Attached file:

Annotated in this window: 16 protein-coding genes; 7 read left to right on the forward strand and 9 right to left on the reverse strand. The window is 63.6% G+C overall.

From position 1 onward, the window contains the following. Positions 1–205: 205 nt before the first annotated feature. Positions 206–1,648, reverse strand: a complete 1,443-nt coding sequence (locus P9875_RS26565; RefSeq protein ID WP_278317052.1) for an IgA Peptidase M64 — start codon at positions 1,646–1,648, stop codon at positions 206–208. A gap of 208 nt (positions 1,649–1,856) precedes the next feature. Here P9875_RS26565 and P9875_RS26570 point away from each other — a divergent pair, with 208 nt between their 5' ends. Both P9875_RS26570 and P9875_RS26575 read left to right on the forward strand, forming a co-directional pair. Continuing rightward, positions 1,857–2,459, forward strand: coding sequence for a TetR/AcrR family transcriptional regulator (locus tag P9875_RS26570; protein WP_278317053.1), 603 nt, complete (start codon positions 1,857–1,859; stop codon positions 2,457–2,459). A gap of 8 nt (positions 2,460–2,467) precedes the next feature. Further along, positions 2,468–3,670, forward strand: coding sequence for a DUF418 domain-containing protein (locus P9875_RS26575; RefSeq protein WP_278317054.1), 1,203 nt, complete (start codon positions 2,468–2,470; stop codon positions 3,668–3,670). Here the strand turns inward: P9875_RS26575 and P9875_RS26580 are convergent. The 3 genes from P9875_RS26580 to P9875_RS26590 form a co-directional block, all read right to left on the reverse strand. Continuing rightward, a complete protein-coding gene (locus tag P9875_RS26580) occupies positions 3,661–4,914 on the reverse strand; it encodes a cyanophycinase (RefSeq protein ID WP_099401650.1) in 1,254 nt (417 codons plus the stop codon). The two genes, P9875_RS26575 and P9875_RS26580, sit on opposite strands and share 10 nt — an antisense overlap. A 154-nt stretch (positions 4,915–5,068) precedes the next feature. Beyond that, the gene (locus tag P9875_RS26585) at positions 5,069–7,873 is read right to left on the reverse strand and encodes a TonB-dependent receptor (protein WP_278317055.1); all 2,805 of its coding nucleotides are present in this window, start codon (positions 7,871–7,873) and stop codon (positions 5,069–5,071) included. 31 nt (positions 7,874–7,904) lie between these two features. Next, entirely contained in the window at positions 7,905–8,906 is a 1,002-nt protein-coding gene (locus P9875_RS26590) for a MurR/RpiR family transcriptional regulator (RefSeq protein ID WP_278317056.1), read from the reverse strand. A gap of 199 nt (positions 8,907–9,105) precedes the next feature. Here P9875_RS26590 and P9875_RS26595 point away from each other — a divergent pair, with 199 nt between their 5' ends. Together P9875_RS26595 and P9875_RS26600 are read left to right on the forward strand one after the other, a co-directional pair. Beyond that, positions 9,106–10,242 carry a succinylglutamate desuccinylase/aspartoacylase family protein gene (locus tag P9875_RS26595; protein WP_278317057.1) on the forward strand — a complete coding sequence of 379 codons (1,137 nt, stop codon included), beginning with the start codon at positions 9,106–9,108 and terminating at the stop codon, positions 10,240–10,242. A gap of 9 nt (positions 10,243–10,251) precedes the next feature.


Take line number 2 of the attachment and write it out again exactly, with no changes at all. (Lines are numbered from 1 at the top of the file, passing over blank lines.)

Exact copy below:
From position 1 onward, the window contains the following. Positions 1–205: 205 nt before the first annotated feature. Positions 206–1,648, reverse strand: a complete 1,443-nt coding sequence (locus P9875_RS26565; RefSeq protein ID WP_278317052.1) for an IgA Peptidase M64 — start codon at positions 1,646–1,648, stop codon at positions 206–208. A gap of 208 nt (positions 1,649–1,856) precedes the next feature. Here P9875_RS26565 and P9875_RS26570 point away from each other — a divergent pair, with 208 nt between their 5' ends. Both P9875_RS26570 and P9875_RS26575 read left to right on the forward strand, forming a co-directional pair. Continuing rightward, positions 1,857–2,459, forward strand: coding sequence for a TetR/AcrR family transcriptional regulator (locus tag P9875_RS26570; protein WP_278317053.1), 603 nt, complete (start codon positions 1,857–1,859; stop codon positions 2,457–2,459). A gap of 8 nt (positions 2,460–2,467) precedes the next feature. Further along, positions 2,468–3,670, forward strand: coding sequence for a DUF418 domain-containing protein (locus P9875_RS26575; RefSeq protein WP_278317054.1), 1,203 nt, complete (start codon positions 2,468–2,470; stop codon positions 3,668–3,670). Here the strand turns inward: P9875_RS26575 and P9875_RS26580 are convergent. The 3 genes from P9875_RS26580 to P9875_RS26590 form a co-directional block, all read right to left on the reverse strand. Continuing rightward, a complete protein-coding gene (locus tag P9875_RS26580) occupies positions 3,661–4,914 on the reverse strand; it encodes a cyanophycinase (RefSeq protein ID WP_099401650.1) in 1,254 nt (417 codons plus the stop codon). The two genes, P9875_RS26575 and P9875_RS26580, sit on opposite strands and share 10 nt — an antisense overlap. A 154-nt stretch (positions 4,915–5,068) precedes the next feature. Beyond that, the gene (locus tag P9875_RS26585) at positions 5,069–7,873 is read right to left on the reverse strand and encodes a TonB-dependent receptor (protein WP_278317055.1); all 2,805 of its coding nucleotides are present in this window, start codon (positions 7,871–7,873) and stop codon (positions 5,069–5,071) included. 31 nt (positions 7,874–7,904) lie between these two features. Next, entirely contained in the window at positions 7,905–8,906 is a 1,002-nt protein-coding gene (locus P9875_RS26590) for a MurR/RpiR family transcriptional regulator (RefSeq protein ID WP_278317056.1), read from the reverse strand. A gap of 199 nt (positions 8,907–9,105) precedes the next feature. Here P9875_RS26590 and P9875_RS26595 point away from each other — a divergent pair, with 199 nt between their 5' ends. Together P9875_RS26595 and P9875_RS26600 are read left to right on the forward strand one after the other, a co-directional pair. Beyond that, positions 9,106–10,242 carry a succinylglutamate desuccinylase/aspartoacylase family protein gene (locus tag P9875_RS26595; protein WP_278317057.1) on the forward strand — a complete coding sequence of 379 codons (1,137 nt, stop codon included), beginning with the start codon at positions 9,106–9,108 and terminating at the stop codon, positions 10,240–10,242. A gap of 9 nt (positions 10,243–10,251) precedes the next feature.